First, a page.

7 Psychological Tricks Advertisers Use To Manipulate Us

Advertisements are anywhere and everywhere. Getting your brand name out there is hugely important to gain traffic and beat the competition, but how do you make your business standout? How do advertisers get us to buy their products? In a world completely saturated in advertising, it’s important to make something that’s memorable. Advertisers are able to boil down what makes a good ad into a science, albeit an ethically questionable one. To better look into what some of these tactics are, in this article, we’ll be looking at 7 Psychological Tricks Advertisers Use To Manipulate Us.

1. They Make You Feel Exclusive

People want to feel that they’re unique from others and are more likely to buy brands and products that help them stand out from the crowd. Advertisers know this and tap into it as much as they can. Surely if owning a certain product will put you in a special crowd, you’ll feel more compelled to buy it. Reverse psychology comes into play by making your brand seem more exclusive, which in turn will make more people will want to be included in the club (Cole 2014).

2. They Use Anthropomorphism 

Humans are empathetic creatures that naturally want to care for others. One trick that advertisers like to use is anthropomorphism ; making a non-human object more human. Using animals as logos, or even developing the product as a character itself helps create an empathetic connection between the brand and the viewer. Animated characters help make the product feel more familiar to you. They also help make the brand more memorable which increases the likelihood of you wanting to buy the product (Costa 2017). 

3. They Use Sex Appeal

Advertisers want you to feel that they can improve your life. They determined that sexuality is one of the biggest motivators to selling a product and will find ways to incorporate it in their advertising. Beauty products, personal care, and supplements are huge users of this technique. Showing attractive models/actors after using a particular product greatly influences the need to have it (Costa 2017). After all, who doesn’t want to be seen as attractive? 

4. They Create Catchy Jingles

Have you ever heard a song in an advertisement and it gets stuck in your head all day? That is no accident as the advertiser wants you to remember their name. Sometimes, they can even get you to remember the phone number or location of a particular business. Music, especially meticulously crafted jingles, are much easier to remember than a voice over. Companies will invest large amounts of money into perfecting the perfect song (Hatch 2018).

5. They Strategize Color

We usually learn in school that different colors have different emotions to them, like red for anger. Did you know that this applies to marketing as well? The colors used in advertisements are no accident as certain hues invoke a specific reaction in the people viewing them. Colors like red indicate a call for action whereas other colors, like black, make a product look more sleek and expensive. Colors can also subtly bring up perks about a certain product, like green implying that something is healthy, regardless of the reality! Color goes beyond the specific hue and extends into the intensity, and vibrancy of it. Choosing between bright and soft colors depends on how you want your viewers to react meaning that designers carefully consider their options (Hatch 2018).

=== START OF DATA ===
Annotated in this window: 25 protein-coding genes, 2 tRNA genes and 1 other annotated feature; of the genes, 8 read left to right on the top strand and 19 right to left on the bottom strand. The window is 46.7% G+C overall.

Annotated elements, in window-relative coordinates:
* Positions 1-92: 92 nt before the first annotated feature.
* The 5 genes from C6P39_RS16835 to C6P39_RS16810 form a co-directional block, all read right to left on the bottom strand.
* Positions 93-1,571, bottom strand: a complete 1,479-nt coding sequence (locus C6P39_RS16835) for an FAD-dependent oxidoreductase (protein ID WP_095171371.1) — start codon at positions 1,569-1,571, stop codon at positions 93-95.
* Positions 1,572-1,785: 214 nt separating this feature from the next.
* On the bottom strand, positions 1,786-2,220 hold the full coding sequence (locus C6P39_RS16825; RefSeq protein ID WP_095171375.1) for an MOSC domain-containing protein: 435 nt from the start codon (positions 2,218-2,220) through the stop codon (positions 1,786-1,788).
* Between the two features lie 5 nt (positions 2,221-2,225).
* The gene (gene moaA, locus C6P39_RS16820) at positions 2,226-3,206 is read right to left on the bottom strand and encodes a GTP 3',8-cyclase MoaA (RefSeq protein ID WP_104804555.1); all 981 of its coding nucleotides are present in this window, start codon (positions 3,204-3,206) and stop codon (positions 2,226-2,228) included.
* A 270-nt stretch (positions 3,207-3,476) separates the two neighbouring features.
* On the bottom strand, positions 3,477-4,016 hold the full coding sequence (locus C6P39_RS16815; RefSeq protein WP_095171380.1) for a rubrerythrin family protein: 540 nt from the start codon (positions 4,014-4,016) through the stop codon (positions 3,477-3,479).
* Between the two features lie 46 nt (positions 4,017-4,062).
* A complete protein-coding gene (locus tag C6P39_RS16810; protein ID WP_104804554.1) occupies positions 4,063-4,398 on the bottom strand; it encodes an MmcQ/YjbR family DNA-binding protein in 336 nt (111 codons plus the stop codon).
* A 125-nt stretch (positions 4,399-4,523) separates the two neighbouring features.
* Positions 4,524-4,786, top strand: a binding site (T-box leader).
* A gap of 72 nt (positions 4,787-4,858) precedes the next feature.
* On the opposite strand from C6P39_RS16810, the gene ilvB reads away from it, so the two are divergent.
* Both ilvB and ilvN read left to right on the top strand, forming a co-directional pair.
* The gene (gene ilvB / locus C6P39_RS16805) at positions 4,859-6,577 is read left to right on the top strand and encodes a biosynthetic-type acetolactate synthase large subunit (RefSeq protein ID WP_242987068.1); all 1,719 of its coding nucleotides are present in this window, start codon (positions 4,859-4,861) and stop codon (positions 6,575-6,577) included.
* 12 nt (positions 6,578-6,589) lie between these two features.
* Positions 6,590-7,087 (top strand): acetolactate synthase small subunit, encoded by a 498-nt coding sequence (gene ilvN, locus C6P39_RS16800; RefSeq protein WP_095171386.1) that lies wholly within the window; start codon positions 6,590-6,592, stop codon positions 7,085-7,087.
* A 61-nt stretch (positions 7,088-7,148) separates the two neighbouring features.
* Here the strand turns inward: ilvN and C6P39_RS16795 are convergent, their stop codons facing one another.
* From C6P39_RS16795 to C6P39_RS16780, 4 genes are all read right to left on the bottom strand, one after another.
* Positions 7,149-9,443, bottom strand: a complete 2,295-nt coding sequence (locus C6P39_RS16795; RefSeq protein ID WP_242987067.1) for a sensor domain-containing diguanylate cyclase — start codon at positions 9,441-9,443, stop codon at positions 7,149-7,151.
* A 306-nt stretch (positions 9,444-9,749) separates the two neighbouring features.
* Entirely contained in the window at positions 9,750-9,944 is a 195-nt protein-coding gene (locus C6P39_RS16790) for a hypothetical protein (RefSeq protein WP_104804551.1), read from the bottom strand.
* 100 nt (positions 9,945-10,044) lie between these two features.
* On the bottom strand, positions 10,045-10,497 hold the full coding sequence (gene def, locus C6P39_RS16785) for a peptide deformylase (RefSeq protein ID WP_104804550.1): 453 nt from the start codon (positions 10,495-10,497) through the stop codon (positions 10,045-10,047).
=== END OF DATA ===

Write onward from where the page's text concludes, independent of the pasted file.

6.  They Want You To Fear Missing Out

As life happens, we can think of many times that we regretted missing out on an opportunity. Advertisers know this and want you to feel that way about their product. Having special deals and limited time offers increases the urgency to buy a specific product; they want you to feel that you’re making a big mistake for not including yourself. Getting 50% off of a pair of slippers is exciting, even if you don’t necessarily need a new pair, especially more so if the offer expires in 48 hours (Hatch 2018). 

7. They Doctor Visuals

You probably wonder why food always looks better in commercials than in real life. This is no coincidence as what’s shown in advertisements is a heavily modified version of the specific food – in fact, it may not even be food at all! Motor oil is commonly used in place of syrup due to its water repelling nature. Additionally, milk is usually substituted with glue as it is easier to manage on camera. Otherwise, most food is actually plastic models designed carefully to look as delicious as possible. Other techniques include photo-shopping products and models to show the product in its best light. Warping the image and tweaking the coloration ever so slightly goes a long ways in making an item look more presentable, even though it bends the reality of the situation (Costa 2017).

With a world covered in ads, it’s difficult to create something that clicks. Next time you see an ad, try to spot these tricks. What kind of tactics have you noticed in the past? What are some other tricks they use? Let us know in the comments!

References:

  • Cole, S. (2014, July 7). 5 Psychological Tactics Marketers Use To Influence Consumer Behavior. Fast Company. www.fastcompany.com/3032675/5-psychological-tactics-marketers-use-to-influence-consumer-behavior
  • Costa, C. (2017, May 23). 7 Tricks Advertisers Use to Manipulate You Into Spending More Money. Showbiz Cheat Sheet. www.cheatsheet.com/money-career/7-advertising-tricks-you-should-stop-falling-for.html/
  • Hatch, C. (2018, September 27). 14 Psychological Marketing Tips for Customer Mind Control. Disruptive Advertising. www.disruptiveadvertising.com/marketing/marketing-tips/

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